The Library also held a digital inclusion seminar for parents this year, “Get Connected”, explaining computer and online skills, privacy, security and online safety. “Sometimes it’s the parents of tech-savvy kids who are feeling left behind by the technology their own children are using,” says Coghlan.


The Avon Maitland District School Board (AMDSB) pioneered online high school education as an expression of its commitment to digital inclusion, e.g. “All courses available to all students, regardless of location.” A tall order, but the resulting Avon Maitland Distance e-Learning Centre (AMDEC) courses were designed to overcome barriers of rural isolation, shift work, illness and disabilities, and religious restrictions.

As educators, the Board is particularly concerned with helping marginalized youth keep up and prosper in the knowledge economy. They created several programs to reach out, including “On-Line Co-Op”, helping high school drop-outs with online reporting to apply work experience for credit to complete their diplomas; and “Reach for Success” teaching at-risk youth life skills, including computer skills and online job searches. These programs were subsequently integrated into the Board’s “Centre for Employment and Learning” in downtown Stratford.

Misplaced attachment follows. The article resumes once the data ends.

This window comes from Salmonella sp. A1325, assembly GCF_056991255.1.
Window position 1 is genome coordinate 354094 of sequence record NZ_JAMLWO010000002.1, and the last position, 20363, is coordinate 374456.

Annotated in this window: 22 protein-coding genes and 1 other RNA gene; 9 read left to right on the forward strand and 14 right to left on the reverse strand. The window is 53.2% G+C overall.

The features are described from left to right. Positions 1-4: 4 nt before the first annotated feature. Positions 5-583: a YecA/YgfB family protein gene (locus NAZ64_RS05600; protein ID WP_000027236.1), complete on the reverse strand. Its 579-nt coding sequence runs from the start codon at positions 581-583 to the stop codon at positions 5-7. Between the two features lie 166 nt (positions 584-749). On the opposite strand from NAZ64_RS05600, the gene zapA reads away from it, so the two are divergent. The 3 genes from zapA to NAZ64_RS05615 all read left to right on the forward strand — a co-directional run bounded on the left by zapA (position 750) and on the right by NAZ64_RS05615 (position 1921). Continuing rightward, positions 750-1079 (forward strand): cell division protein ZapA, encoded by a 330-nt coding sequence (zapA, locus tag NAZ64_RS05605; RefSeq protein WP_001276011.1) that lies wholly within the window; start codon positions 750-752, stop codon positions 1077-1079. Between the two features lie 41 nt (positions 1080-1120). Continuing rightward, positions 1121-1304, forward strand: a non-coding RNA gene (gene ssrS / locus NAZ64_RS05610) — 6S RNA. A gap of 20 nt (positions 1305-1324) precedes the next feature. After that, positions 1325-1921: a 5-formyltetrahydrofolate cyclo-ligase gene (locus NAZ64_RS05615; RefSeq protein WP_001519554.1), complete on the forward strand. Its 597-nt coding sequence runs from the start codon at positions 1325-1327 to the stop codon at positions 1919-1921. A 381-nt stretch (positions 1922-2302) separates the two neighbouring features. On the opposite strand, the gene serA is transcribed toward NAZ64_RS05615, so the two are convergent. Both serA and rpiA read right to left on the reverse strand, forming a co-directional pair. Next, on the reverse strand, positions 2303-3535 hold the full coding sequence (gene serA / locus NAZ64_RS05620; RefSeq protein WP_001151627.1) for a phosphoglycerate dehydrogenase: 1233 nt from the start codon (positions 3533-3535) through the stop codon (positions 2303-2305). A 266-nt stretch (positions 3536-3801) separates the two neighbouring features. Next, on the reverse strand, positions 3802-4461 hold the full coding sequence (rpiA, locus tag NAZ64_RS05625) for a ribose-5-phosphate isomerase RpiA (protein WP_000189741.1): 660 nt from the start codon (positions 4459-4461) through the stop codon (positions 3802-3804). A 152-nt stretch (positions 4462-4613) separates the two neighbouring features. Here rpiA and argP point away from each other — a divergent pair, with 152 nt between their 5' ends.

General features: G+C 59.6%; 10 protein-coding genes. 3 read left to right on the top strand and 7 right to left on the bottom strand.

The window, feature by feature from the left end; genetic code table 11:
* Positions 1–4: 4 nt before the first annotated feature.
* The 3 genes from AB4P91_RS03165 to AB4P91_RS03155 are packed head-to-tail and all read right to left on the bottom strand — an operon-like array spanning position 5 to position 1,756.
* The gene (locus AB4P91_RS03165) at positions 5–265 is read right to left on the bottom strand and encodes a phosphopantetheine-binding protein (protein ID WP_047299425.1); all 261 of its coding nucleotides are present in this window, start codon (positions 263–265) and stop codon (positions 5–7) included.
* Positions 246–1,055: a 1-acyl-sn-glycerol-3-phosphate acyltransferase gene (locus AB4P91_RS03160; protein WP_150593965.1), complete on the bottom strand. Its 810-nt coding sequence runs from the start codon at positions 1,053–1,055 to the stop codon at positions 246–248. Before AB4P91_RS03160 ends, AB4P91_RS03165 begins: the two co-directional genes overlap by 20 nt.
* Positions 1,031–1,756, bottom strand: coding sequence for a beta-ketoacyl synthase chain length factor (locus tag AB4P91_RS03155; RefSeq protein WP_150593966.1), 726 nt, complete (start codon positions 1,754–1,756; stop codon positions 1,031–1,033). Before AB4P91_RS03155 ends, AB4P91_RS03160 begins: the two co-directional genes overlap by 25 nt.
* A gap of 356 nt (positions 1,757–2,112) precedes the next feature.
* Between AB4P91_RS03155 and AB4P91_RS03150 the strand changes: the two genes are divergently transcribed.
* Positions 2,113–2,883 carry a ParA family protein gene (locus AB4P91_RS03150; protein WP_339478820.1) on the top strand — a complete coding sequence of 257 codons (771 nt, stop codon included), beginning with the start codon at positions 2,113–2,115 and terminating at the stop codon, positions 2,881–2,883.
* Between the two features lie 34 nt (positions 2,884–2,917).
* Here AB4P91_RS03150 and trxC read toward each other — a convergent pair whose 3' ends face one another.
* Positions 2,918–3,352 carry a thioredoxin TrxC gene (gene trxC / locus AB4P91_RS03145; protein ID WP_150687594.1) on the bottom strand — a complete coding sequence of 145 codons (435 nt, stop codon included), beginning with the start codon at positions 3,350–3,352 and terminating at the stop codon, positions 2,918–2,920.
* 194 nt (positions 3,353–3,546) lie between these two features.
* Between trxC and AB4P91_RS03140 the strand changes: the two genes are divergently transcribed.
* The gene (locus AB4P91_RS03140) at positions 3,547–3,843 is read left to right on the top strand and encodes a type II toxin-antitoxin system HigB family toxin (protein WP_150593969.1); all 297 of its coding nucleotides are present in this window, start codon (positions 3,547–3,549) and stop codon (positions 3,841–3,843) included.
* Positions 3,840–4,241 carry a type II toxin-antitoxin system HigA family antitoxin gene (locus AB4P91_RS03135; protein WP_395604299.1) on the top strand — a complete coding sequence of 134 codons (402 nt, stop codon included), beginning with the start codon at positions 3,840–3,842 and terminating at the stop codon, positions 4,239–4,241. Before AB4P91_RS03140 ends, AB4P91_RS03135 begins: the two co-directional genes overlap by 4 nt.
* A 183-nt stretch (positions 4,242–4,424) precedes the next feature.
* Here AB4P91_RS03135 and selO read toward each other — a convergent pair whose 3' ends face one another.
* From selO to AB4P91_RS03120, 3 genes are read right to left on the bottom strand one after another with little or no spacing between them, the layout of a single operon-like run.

The Centre offers a wide range of computer training and employment services for adults of all ages at minimal cost, from instruction, skills upgrading and hands-on business experience to hiring subsidies for up to 50% of wages for 6 months.

Literacy is a digital inclusion challenge. AMDSB developed The Learning HUB, AMDEC-like online courses for adult literacy training. The government of Ontario uses the courses in programs spanning the province.


The University of Waterloo | Stratford Campus is proactive in an inclusive relationship with the community, generously hosting many public events and maintaining open access to seminars and workshops with leading academics and practitioners — usually for free-to-nominal admission.

UW|Stratford and the Canadian Digital Media Network, as sponsors of the “Canada 3.0” annual national digital media conference, offer free admission to the plenary sessions, technology showcase and start-up pitch sessions, for seniors and high school students so they can stay engaged in with Canada’s national and global aspirations to be a digital nation.


As a City-owned broadband platform, Rhyzome Networks maintains free high-speed Wi-Fi access to 18 websites of public interest for all residents and visitors to Stratford — seniors and low-income residents can use the site for free to access 2 local news sources, the Public Library, healthcare, education and government services.